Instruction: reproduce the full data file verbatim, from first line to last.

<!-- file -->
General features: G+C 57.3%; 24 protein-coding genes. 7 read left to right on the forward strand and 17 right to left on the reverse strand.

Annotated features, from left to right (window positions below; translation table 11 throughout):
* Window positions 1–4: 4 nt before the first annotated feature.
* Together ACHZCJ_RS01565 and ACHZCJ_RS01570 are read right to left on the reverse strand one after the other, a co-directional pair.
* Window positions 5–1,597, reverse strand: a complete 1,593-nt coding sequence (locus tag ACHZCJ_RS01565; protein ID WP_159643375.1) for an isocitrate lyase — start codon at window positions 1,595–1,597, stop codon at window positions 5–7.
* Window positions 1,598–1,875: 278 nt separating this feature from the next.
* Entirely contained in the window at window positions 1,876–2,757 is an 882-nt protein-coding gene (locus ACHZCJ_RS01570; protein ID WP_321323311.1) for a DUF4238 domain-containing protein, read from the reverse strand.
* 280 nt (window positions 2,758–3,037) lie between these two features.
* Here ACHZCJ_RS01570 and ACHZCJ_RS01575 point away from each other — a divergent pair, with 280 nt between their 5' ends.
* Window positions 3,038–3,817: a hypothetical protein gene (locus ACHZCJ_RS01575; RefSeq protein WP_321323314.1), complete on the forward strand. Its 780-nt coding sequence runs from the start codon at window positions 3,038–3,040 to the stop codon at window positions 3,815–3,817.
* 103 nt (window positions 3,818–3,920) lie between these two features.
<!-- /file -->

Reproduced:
General features: G+C 57.3%; 24 protein-coding genes. 7 read left to right on the forward strand and 17 right to left on the reverse strand.

Annotated features, from left to right (window positions below; translation table 11 throughout):
* Window positions 1–4: 4 nt before the first annotated feature.
* Together ACHZCJ_RS01565 and ACHZCJ_RS01570 are read right to left on the reverse strand one after the other, a co-directional pair.
* Window positions 5–1,597, reverse strand: a complete 1,593-nt coding sequence (locus tag ACHZCJ_RS01565; protein ID WP_159643375.1) for an isocitrate lyase — start codon at window positions 1,595–1,597, stop codon at window positions 5–7.
* Window positions 1,598–1,875: 278 nt separating this feature from the next.
* Entirely contained in the window at window positions 1,876–2,757 is an 882-nt protein-coding gene (locus ACHZCJ_RS01570; protein ID WP_321323311.1) for a DUF4238 domain-containing protein, read from the reverse strand.
* 280 nt (window positions 2,758–3,037) lie between these two features.
* Here ACHZCJ_RS01570 and ACHZCJ_RS01575 point away from each other — a divergent pair, with 280 nt between their 5' ends.
* Window positions 3,038–3,817: a hypothetical protein gene (locus ACHZCJ_RS01575; RefSeq protein WP_321323314.1), complete on the forward strand. Its 780-nt coding sequence runs from the start codon at window positions 3,038–3,040 to the stop codon at window positions 3,815–3,817.
* 103 nt (window positions 3,818–3,920) lie between these two features.